5 Lessons For Yoga After Injury
By Christine Obee
Are you considering getting yourself back into exercise after experiencing an injury?
This post is for you.
I’ve been away for almost a year; away from the practice that was one of the most important, consistent things in my life. A minimum of 2 and as many as 5 times a week, I would put on my spandex and hit the mat.
When I was practicing regularly, I never felt more healthy, more strong, or more confident in my body or who I was as a person. It was the thing that got me excited to get out of bed in the morning. As long as I could get to my yoga mat, I knew I could find the peace and most days, lightness and joy in life no matter what else was happening.
Yoga became my life raft.
But then it happened.
It wasn’t my choice. You see, I almost had a miscarriage – but thankfully, I didn’t. To make sure the pregnancy stuck, I was so restricted in my physical activity that I wasn’t even allowed to lift grocery bags.
My life raft had been ripped out of my hands and it felt like I was drowning. After some time, I was able to get back to some semblance of a practice, but it wasn’t like I wanted it to be. I wasn’t able to push myself to build strength or challenge my mind by testing the limits of my body.
Now that we have a beautiful baby boy, however, I’m able to pick my practice back up.
And so I have. I’m building from the ground up. It’s hard, both physically and mentally, but more than worth it – both for my love of it and what I have learned from my experience.
What I’ve Learned During The Process
I want to share with you some lessons that I learned, which I hope will INSPIRE and MOTIVATE you to get back to your exercise regimen. While getting back into the groove of things can be challenging at first, the payoff is more than worth it. And so are you.
You’ll have so much more appreciation for your body and what it CAN do. Being injured can allow you to realize how you took your body for granted. Being able to move your body is a gift.
With this perspective, notice if you’re able to explore and enjoy your body instead of relentlessly driving towards obtaining better looking abs.
2. Relate To Others
Learning something new can be an ego-breaking, frustrating experience. Good chance you’ll have much more compassion for those just coming to whatever exercise or sport you’re involved in. This lends itself to having a greater level of patience with newbies both as a potential teacher and fellow participant. I can say I’m a better teacher and advocate for the practice of yoga because of this experience.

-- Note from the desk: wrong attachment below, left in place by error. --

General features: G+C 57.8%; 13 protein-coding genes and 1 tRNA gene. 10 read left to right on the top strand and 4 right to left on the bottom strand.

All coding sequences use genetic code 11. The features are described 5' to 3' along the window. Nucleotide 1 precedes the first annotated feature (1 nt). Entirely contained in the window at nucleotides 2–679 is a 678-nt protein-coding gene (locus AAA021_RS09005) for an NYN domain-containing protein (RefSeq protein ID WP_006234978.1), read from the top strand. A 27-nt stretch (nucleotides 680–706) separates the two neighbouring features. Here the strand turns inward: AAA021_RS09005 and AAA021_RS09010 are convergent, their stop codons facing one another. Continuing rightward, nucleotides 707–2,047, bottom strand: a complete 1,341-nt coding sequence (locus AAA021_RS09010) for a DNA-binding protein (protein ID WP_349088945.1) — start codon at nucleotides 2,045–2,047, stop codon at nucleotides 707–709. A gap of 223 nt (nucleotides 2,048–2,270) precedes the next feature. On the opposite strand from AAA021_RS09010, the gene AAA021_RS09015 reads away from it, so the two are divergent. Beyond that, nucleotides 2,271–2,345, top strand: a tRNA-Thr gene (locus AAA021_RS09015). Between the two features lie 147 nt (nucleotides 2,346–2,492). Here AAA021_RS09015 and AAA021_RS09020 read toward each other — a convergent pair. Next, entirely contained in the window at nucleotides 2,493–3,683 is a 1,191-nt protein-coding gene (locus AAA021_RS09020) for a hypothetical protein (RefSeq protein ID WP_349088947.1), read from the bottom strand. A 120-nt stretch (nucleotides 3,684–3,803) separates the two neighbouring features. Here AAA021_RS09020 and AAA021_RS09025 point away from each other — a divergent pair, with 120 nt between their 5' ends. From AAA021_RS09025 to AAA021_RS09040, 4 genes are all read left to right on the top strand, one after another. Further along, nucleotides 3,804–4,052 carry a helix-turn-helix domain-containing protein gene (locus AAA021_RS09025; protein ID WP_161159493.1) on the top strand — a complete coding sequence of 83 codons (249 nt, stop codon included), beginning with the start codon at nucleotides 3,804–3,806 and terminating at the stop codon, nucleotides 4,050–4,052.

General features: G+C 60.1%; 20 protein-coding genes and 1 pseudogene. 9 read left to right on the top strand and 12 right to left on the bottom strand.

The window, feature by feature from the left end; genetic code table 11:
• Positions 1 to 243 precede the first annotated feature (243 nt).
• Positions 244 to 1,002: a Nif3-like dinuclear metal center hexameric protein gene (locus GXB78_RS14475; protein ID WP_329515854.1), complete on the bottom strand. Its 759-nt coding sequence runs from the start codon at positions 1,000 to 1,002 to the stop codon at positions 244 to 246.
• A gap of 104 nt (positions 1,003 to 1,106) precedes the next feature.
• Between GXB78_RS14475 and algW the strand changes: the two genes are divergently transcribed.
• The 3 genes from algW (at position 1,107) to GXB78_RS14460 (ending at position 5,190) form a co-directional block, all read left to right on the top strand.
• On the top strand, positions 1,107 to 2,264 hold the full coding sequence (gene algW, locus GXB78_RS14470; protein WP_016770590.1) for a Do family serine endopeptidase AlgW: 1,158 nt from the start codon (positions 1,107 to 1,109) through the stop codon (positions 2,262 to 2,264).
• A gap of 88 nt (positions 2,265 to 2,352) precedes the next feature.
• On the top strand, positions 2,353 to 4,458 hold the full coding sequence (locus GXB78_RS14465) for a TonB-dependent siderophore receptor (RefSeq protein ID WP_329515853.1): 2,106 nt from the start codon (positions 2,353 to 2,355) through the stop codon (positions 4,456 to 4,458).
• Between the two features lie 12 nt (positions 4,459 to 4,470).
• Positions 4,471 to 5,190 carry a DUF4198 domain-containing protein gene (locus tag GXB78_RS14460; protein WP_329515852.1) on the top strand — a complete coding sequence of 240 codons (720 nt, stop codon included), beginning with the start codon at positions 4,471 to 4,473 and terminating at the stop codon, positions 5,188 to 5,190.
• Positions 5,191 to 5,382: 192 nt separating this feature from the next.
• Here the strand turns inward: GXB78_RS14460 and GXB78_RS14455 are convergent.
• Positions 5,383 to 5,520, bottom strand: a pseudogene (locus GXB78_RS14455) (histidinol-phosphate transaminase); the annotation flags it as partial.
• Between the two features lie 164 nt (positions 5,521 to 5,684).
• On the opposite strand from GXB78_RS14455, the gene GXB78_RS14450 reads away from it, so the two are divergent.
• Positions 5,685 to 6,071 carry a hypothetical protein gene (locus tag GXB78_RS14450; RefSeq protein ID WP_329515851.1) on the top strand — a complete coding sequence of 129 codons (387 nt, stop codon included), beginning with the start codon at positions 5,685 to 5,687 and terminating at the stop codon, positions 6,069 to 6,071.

Although I wouldn’t have acknowledged it, part of me saw going into child’s pose (a resting position) during class as a failure. I would sometimes go there anyways, but there was a degree of shame involved. Was there something you didn’t let yourself do previously when you were working out, something that you saw as a failure?
You may have lost that now. You may have also lost the pride associated with reaching certain fitness goals. This can allow you to realize it’s more about the exercise (or process) itself and what it does for your body.
4. It Comes Back Quick
If you’re like me, you may dread getting back into exercise. You envision the sore muscles, the frustration at not being as physically capable as you used to be, the desire to quit part way through a workout, the forcing of a habit long forgotten…
But, I believe the habit is still very much there. In as little as a couple of weeks it’s likely you’ll feel like you never stopped. Sure you’ll have muscles that are tight and sore, however I suspect you’ll enjoy the process and the feeling you get when you’re done your workout. I also suspect it will feel really good to be physical in your body again, despite the soreness.
5. Awareness Of Limitations
You’ll be more gentle with your body. During your healing process, did you push your body beyond what it could handle (even if it seemed like you were doing NOTHING compared to your previous level of exercise), frequently landing yourself back at square one? If the answer is yes, getting back into things you’ll most likely still push your limits, but within reason, because you know you need to continue to heal and build up slowly. Learning to take care of and honor your body is a beautiful thing indeed.
As you can tell, my journey back to physical health has been about more than getting fit again; it was about learning a greater level of respect, compassion and gratitude for my body and its remarkable abilities.
There are lots of you out there, struggling to get back to your ‘fit’ self; you are not alone. Start small and see if these lessons ring true for you.
What other lessons are there to learn from your personal journey back to physical health? Feel free to share your thoughts with us in the comments below.
Christine is certified as a Lifestyle Design Coach and Yoga Teacher. Having made the transition from a draining, ‘just paying the bill’s’ job to doing work she loves, Christine now helps others in their own transitions. Through personalized coaching programs that combine practical methods with energetic and spiritual concepts, she moves professionals from a place of being disengaged and unfulfilled to finding clarify, hope and purpose.
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